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40 Americans Rescued From Quarantined Ship Are Diagnosed With Coronavirus



The U.S. State Department, in conjunction with the Department of Health and Human Services, rescued more than 400 American citizens Sunday night who were quarantined aboard the Diamond Princess cruise ship in a Japanese port.

At least 40 of the U.S. residents tested positive for the coronavirus, according to immunologist Anthony Fauci, director of the National Institute of Allergy and Infectious Diseases.

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Coronaviruses are a large family of viruses that are common in many different species of animals, including camels, cattle, cats, and bats.

It was not immediately clear whether the number was in addition to the 20 infected Americans previously reported or if it is a new total, USA Today reported.

The ship had been held in quarantine since Feb. 3 with more than 3,700 passengers and crew on board. Of those, Japanese officials now say 454 tested positive for what is now being called covid-19; 428 of the 3,700 were Americans.

They were airlifted on chartered flights out of Yokohama, Japan and flew to Travis Air Force Base in California, with another flight headed to Lackland Air Force Base in Texas.

But all evacuees had to go immediately into another quarantine after arriving back on U.S. soil.

“Travelers returning to the United States from high-risk areas are required to undergo quarantine. Accordingly, you will need to undergo further quarantine of 14 days when you arrive in the United States,” according to an email sent to the passengers on the Diamond Princess two days before the evacuation.

According to officials in China, where the virus began in the Wuhan Province, 66,493 people have been infected with covid-19 and 1,523 have died.

Separately, USA Today reported that the Canadian Embassy in Tokyo has notified Princess Cruises that Canada will provide chartered aircraft to bring back all Canadians quarantined on the ship as well.

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Holland America Ship Given OK to Cross Panama Canal



A Holland America Line cruise ship carrying four dead passengers and dozens of others who are sick – including two who tested positive for the coronavirus – has been given permission to pass through the Panama Canal and return to Fort Lauderdale.

The Zaandam had initially been denied entry into Chile on its South American itinerary and then denied the chance to pass through the Canal to get back to its home port in Florida, according to the South Florida Sun-Sentinel newspaper.

The media outlet said the boat is currently anchored outside Panama Canal waters, where healthy passengers are being transferred to Holland America’s Rotterdam.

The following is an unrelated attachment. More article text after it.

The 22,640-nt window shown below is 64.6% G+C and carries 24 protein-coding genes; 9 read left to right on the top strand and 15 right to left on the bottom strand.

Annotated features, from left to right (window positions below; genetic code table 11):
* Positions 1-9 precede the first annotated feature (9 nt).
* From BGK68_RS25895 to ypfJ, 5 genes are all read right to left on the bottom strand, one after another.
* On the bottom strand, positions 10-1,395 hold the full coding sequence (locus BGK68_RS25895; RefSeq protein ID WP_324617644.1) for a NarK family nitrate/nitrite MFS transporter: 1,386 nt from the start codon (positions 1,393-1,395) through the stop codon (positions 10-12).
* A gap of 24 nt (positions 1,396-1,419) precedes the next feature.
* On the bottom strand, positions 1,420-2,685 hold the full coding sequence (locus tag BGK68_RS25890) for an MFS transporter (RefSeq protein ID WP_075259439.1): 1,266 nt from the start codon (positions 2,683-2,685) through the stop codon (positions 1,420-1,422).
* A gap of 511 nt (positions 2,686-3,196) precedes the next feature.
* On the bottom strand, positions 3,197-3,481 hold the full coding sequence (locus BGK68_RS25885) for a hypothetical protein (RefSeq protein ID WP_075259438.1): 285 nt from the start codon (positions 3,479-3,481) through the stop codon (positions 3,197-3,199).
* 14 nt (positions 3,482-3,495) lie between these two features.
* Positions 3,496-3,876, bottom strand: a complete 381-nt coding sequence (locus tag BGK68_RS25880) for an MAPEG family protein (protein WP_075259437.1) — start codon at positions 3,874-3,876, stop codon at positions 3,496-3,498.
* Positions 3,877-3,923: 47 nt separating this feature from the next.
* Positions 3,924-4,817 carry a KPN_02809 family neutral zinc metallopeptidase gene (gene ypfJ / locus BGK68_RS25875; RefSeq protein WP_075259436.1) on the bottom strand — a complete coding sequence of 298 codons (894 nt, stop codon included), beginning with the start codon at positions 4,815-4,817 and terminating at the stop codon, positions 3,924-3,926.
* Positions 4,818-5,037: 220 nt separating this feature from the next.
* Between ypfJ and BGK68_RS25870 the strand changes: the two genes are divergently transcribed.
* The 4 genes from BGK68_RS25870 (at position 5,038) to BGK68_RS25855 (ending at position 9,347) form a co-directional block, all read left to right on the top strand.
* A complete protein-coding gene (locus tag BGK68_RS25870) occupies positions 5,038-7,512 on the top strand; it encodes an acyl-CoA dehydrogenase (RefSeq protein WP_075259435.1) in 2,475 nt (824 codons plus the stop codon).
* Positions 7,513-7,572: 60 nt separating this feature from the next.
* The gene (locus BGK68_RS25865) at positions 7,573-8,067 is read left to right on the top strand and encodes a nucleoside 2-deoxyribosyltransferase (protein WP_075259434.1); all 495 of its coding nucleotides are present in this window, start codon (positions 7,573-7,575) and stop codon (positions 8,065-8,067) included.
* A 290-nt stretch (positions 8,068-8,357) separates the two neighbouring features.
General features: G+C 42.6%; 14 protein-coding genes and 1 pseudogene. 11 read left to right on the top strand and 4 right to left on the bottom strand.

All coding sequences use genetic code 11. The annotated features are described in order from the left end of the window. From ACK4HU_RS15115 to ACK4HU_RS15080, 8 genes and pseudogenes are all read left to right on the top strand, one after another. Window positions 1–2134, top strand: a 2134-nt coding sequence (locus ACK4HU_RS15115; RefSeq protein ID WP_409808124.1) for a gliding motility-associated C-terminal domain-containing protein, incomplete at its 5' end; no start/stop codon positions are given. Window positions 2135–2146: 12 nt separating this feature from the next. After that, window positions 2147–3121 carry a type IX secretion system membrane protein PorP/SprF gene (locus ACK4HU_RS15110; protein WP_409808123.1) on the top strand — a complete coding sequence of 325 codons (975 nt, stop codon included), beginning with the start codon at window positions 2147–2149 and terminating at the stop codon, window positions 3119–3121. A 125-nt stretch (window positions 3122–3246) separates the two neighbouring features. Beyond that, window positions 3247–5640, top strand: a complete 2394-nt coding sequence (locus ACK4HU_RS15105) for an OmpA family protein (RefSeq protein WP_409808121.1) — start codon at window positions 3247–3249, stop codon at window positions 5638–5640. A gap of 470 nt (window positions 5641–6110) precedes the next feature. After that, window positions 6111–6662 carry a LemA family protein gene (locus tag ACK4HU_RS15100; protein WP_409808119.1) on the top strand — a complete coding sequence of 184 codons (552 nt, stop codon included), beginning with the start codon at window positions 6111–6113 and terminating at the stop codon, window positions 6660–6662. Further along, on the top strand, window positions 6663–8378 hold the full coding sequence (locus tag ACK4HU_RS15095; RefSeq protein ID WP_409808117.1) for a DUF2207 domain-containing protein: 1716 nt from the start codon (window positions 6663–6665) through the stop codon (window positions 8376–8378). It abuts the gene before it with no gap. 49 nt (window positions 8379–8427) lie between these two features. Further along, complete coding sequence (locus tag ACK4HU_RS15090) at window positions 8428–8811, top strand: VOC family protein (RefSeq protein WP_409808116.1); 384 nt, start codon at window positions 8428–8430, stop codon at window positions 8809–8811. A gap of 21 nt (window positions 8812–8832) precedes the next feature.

The Panama Canal Authority said in a statement it “supports all efforts being made to ensure an expedited return home for cruise passengers and crew on Holland America’s Zaandam.”

Holland America Line released a statement saying “We are aware of reported permission for both Zaandam and Rotterdam to transit the Panama Canal in the near future. We greatly appreciate this consideration in the humanitarian interest of our guests and crew. This remains a dynamic situation, and we continue to work with the Panamanian authorities to finalize details.”

No timetable was given for when the ships would return to Fort Lauderdale, nor did Holland America offer any information regarding whether the number of sick passengers had grown past the previous update of 138. It normally takes 72 hours to travel from the west side of the canal to the east and then back to Fort Lauderdale.

One American citizen is believed to be among the four deceased passengers. The passengers were ordered to self-isolate in their staterooms since March 22.

Whether the Zaandam will be allowed to dock in Fort Lauderdale for the same humanitarian reasons that officials allowed the ship to pass through the Panama Canal remains to be seen. The Sun-Sentinel noted that several Broward County commissioners were alarmed at the idea of the Zaandam docking at Port Everglades.

Commissioner Michael Udine told the paper Sunday morning that Port Everglades notified county commissioners late Saturday with its mandates for the passengers, including the following:

All illnesses and conditions must be accurately disclosed and documented; the cruise line, at its expense, will provide all protective equipment to all responders; temperature readings are required for all disembarking crew and passengers; and the cruise line, at its expense, will arrange for private ambulance transportation, among other issues.

And, “no less than 24 hours in advance of the start of debarkation, the cruise line will present a security plan for review and approval… how passengers will debark orderly, safely and in compliance with current health advisories (i.e. social distancing). Failure to maintain good order may result in an immediate suspension of the debarkation until the situation is under control,” according to the guidelines.

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